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El Jefe, one of the few wild jaguars in the United States, was photographed in Arizona's Santa Rita Mountains.

After a years-long battle to protect the designation of stretches of the southwest as a protected habitat for the jaguar, a federal judge has ruled that the New Mexico land should no longer be protected for the largest New World cat. Read more»

Amy Winslow, 7, accidentally swallowed several high-powered magnets in December 2019 that had to be surgically removed. On the left, Amy Winlsow recovering, and on the right are the remaining magnets.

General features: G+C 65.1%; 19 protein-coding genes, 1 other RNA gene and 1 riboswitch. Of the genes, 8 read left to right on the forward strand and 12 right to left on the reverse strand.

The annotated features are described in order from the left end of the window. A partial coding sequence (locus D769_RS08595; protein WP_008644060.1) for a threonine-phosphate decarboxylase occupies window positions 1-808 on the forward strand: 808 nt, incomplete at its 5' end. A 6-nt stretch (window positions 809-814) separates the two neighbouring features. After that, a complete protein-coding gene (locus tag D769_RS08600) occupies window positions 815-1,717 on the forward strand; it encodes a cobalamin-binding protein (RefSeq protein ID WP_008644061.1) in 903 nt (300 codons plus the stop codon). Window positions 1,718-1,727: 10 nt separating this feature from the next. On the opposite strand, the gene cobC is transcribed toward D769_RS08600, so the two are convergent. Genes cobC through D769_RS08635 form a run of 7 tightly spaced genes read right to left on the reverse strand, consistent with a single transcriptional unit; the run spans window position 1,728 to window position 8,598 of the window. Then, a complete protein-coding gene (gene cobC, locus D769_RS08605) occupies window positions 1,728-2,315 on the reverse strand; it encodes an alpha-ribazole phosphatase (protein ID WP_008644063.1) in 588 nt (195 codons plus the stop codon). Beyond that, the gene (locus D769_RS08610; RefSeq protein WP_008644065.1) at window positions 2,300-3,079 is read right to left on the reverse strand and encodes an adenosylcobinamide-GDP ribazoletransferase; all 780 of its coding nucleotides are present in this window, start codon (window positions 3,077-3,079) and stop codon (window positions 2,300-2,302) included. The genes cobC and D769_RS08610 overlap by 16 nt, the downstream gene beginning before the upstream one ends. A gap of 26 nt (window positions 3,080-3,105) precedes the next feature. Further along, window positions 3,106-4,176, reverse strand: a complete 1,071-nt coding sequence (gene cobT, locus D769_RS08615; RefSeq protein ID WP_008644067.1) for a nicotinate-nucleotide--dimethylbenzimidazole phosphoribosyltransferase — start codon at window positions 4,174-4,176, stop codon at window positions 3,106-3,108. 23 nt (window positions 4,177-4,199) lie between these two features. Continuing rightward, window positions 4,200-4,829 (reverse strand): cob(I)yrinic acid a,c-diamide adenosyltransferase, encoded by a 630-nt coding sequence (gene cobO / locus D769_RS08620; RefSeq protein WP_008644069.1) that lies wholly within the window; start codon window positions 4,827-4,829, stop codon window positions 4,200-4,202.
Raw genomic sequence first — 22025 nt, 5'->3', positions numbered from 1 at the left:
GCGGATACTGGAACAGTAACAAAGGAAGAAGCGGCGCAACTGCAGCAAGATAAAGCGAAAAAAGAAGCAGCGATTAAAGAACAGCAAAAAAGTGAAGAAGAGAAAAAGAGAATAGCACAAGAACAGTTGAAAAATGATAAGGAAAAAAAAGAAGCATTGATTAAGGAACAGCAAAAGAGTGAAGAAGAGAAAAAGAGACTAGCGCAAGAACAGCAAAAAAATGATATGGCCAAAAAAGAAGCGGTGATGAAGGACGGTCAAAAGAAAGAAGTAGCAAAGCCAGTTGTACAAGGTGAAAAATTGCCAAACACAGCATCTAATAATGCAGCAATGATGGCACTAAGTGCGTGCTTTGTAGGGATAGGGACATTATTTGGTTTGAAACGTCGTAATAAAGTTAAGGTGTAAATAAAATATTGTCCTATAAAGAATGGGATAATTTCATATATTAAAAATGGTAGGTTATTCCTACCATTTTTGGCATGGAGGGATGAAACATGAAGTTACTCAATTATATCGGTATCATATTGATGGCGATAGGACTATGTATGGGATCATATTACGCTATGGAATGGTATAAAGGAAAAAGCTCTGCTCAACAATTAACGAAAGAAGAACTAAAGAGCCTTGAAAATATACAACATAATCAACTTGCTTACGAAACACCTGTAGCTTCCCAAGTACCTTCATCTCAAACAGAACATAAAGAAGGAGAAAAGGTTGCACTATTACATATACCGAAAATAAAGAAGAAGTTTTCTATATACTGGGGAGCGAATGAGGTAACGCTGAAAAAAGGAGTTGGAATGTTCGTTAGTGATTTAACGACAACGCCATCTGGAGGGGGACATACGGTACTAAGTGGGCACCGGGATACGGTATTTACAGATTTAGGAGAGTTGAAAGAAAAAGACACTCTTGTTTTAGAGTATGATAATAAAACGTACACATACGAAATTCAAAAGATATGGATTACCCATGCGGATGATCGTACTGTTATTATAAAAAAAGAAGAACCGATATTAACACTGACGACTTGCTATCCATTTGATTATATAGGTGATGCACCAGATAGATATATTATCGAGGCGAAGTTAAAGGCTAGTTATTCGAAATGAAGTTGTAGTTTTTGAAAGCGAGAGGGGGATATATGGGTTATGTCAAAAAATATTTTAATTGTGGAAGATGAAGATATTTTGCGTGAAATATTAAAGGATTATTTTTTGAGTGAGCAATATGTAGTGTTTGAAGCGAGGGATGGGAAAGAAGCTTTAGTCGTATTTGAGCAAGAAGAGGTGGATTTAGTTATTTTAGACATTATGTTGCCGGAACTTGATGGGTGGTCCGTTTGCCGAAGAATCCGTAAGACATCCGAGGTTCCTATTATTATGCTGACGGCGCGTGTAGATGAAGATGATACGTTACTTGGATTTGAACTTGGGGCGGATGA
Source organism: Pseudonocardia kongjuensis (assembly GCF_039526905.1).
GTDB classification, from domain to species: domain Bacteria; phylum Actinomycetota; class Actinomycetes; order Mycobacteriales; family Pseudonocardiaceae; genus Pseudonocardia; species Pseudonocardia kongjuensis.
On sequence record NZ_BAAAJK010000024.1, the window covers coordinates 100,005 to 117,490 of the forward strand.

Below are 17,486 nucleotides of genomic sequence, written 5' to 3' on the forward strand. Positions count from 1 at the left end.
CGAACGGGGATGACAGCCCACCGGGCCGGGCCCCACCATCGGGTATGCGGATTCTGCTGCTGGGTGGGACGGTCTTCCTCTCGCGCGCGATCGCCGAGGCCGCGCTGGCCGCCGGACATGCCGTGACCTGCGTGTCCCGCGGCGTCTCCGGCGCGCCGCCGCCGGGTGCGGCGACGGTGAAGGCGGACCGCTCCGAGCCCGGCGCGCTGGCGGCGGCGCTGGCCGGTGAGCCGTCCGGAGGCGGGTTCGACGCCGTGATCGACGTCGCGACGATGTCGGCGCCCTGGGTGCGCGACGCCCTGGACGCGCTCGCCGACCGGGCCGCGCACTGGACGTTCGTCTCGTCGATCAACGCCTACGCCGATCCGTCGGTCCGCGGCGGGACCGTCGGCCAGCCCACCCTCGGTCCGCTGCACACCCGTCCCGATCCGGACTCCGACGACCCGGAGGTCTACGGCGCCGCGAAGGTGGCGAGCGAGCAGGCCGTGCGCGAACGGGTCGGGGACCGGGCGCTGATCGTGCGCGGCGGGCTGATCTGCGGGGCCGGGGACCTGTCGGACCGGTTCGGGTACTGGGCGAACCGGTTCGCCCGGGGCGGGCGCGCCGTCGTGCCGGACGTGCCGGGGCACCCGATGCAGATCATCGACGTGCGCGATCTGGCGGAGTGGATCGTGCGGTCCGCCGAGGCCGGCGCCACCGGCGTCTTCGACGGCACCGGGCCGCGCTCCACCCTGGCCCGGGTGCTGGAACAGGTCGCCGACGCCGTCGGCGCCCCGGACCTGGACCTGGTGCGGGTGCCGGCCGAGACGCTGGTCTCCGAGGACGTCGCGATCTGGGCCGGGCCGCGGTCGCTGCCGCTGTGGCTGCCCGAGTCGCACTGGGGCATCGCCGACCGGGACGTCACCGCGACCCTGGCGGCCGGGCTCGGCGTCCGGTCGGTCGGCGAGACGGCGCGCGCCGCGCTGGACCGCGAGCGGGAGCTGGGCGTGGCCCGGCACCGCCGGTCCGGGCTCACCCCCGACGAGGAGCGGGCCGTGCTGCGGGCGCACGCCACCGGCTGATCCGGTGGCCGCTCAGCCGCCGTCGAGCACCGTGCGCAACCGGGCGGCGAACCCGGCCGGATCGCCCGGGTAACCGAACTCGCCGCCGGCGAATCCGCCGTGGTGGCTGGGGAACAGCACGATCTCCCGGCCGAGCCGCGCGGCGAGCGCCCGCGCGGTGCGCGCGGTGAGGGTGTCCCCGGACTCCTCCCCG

Over the past decade, thousands of children have been treated at emergency rooms after swallowing high-powered magnets, according to Consumer Product Safety Commission estimates. Parents and doctors reported cases of children who were hospitalized with injuries such as perforated intestines and bowels. At least two children in the U.S. have died. Read more»

El Jefe, one of the few wild jaguars in the United States.

In 2014, the U.S. Fish and Wildlife Service designated 764,207 acres of land in Arizona and the southwest corner of New Mexico as critical habitat for a jaguar population concentrated 130 miles south in Mexico, but the New Mexico Farm and Livestock Bureau argued before the 10th Circuit last Wednesday that land designated in the state for the predators isn’t essential to their conservation. Read more»